The biggest boating centre is at Dun Laoghaire Harbour on the Bay's south shore that is home to over 1,500 pleasure craft, four waterfront yacht clubs and Ireland's largest marina.

The bay is rather shallow with many sandbanks and rocky outcrops, and was notorious in the past for shipwrecks, especially when the wind was from the east. Until modern times, many ships and their passengers were lost along the treacherous coastline from Howth to Dun Laoghaire, less than a kilometre from shore.

The Bay is a C-shaped inlet of the Irish Sea and is about 10 kilometres wide along its north-south base, and 7 km in length to its apex at the centre of the city of Dublin; stretching from Howth Head in the north to Dalkey Point in the south. North Bull Island is situated in the northwest part of the bay, where one of two major inshore sandbanks lie, and features a 5 km long sandy beach, Dollymount Strand, fronting an internationally recognised wildfowl reserve. Many of the rivers of Dublin reach the Irish Sea at Dublin Bay: the River Liffey, with the River Dodder flow received less than 1 km inland, River Tolka, and various smaller rivers and streams.

Dublin Bay FAQs

There are approximately ten beaches and bathing spots around Dublin Bay: Dollymount Strand; Forty Foot Bathing Place; Half Moon bathing spot; Merrion Strand; Bull Wall; Sandycove Beach; Sandymount Strand; Seapoint; Shelley Banks; Sutton, Burrow Beach

There are slipways on the north side of Dublin Bay at Clontarf, Sutton and on the southside at Dun Laoghaire Harbour, and in Dalkey at Coliemore and Bulloch Harbours.

Dublin Bay is administered by a number of Government Departments, three local authorities and several statutory agencies. Dublin Port Company is in charge of navigation on the Bay.

Dublin Bay is approximately 70 sq kilometres or 7,000 hectares. The Bay is about 10 kilometres wide along its north-south base, and seven km in length east-west to its peak at the centre of the city of Dublin; stretching from Howth Head in the north to Dalkey Point in the south.

Dun Laoghaire Harbour on the southside of the Bay has an East and West Pier, each one kilometre long; this is one of the largest human-made harbours in the world. There also piers or walls at the entrance to the River Liffey at Dublin city known as the Great North and South Walls. Other harbours on the Bay include Bulloch Harbour and Coliemore Harbours both at Dalkey.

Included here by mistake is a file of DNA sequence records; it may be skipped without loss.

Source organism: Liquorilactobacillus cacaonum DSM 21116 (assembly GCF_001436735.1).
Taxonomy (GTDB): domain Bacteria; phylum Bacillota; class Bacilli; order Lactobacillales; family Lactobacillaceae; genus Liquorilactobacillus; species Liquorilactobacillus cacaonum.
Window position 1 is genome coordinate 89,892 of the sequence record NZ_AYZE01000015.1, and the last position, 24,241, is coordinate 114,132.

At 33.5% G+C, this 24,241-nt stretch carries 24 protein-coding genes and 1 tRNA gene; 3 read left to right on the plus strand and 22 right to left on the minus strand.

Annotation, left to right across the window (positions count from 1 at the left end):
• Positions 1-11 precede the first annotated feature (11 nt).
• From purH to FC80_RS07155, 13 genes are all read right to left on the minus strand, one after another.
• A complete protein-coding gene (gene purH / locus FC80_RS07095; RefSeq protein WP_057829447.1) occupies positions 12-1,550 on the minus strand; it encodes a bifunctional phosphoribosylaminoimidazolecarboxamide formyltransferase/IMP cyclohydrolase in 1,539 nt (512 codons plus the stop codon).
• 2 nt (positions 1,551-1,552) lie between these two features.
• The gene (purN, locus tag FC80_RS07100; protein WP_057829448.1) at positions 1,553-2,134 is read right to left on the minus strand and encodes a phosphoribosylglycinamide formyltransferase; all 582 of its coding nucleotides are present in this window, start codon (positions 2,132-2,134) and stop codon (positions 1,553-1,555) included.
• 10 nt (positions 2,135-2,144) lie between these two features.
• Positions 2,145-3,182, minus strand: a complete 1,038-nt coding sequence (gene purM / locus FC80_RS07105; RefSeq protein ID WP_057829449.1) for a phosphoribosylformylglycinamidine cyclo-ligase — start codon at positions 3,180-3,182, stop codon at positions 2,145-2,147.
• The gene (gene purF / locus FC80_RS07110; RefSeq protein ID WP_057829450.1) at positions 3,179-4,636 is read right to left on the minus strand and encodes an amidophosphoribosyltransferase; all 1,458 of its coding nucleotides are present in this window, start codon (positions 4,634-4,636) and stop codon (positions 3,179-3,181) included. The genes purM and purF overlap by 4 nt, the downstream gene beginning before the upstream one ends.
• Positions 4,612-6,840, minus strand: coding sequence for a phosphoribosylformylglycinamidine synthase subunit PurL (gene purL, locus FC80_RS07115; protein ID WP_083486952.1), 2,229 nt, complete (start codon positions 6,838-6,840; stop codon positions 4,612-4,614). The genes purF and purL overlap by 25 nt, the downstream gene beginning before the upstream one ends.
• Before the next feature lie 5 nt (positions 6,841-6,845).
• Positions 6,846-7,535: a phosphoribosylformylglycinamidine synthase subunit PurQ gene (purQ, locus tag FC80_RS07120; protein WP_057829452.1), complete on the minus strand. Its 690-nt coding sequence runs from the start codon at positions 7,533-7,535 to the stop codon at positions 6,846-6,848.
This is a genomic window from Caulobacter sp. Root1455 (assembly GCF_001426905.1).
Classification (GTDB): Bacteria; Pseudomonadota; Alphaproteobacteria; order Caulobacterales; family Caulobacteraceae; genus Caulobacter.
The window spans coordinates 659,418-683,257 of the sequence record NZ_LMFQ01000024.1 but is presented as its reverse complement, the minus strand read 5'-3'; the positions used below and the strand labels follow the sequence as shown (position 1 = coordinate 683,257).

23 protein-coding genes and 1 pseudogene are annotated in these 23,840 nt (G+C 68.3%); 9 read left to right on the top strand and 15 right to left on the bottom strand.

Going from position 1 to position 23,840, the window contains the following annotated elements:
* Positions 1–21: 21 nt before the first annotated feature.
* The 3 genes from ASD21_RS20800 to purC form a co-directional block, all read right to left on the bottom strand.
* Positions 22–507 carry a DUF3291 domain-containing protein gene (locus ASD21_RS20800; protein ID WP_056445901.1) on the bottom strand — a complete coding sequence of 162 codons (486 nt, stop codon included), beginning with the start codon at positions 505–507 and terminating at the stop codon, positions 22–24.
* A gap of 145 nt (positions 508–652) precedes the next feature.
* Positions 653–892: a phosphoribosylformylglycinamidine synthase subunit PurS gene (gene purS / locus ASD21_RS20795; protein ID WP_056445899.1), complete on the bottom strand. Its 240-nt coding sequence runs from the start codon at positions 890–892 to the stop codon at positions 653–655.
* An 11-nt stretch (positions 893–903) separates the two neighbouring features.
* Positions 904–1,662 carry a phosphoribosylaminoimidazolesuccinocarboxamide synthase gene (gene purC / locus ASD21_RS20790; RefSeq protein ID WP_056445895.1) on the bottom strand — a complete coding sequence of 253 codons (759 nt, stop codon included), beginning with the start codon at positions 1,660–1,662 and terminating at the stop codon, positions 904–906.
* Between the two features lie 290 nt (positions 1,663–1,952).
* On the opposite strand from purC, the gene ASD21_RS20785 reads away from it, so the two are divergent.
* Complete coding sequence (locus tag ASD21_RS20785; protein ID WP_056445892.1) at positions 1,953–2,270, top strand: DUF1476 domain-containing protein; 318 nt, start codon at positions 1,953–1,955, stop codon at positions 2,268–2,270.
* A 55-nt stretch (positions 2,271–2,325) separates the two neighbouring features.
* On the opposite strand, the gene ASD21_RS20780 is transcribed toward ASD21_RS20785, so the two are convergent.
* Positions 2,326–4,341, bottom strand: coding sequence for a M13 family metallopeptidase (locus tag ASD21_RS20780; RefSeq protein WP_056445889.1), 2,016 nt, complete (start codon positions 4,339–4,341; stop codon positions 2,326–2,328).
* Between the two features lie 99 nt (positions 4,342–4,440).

There are two marinas on Dublin Bay. Ireland's largest marina with over 800 berths is on the southern shore at Dun Laoghaire Harbour. The other is at Poolbeg Yacht and Boat Club on the River Liffey close to Dublin City.

Car and passenger Ferries operate from Dublin Port to the UK, Isle of Man and France. A passenger ferry operates from Dun Laoghaire Harbour to Howth as well as providing tourist voyages around the bay.

Dublin Bay has two Islands. Bull Island at Clontarf and Dalkey Island on the southern shore of the Bay.

The River Liffey flows through Dublin city and into the Bay. Its tributaries include the River Dodder, the River Poddle and the River Camac.

Dollymount, Burrow and Seapoint beaches

Approximately 1,500 boats from small dinghies to motorboats to ocean-going yachts. The vast majority, over 1,000, are moored at Dun Laoghaire Harbour which is Ireland's boating capital.

In 1981, UNESCO recognised the importance of Dublin Bay by designating North Bull Island as a Biosphere because of its rare and internationally important habitats and species of wildlife. To support sustainable development, UNESCO’s concept of a Biosphere has evolved to include not just areas of ecological value but also the areas around them and the communities that live and work within these areas. There have since been additional international and national designations, covering much of Dublin Bay, to ensure the protection of its water quality and biodiversity. To fulfil these broader management aims for the ecosystem, the Biosphere was expanded in 2015. The Biosphere now covers Dublin Bay, reflecting its significant environmental, economic, cultural and tourism importance, and extends to over 300km² to include the bay, the shore and nearby residential areas.

On the Southside at Dun Laoghaire, there is the National Yacht Club, Royal St. George Yacht Club, Royal Irish Yacht Club and Dun Laoghaire Motor Yacht Club as well as Dublin Bay Sailing Club. In the city centre, there is Poolbeg Yacht and Boat Club. On the Northside of Dublin, there is Clontarf Yacht and Boat Club and Sutton Dinghy Club. While not on Dublin Bay, Howth Yacht Club is the major north Dublin Sailing centre.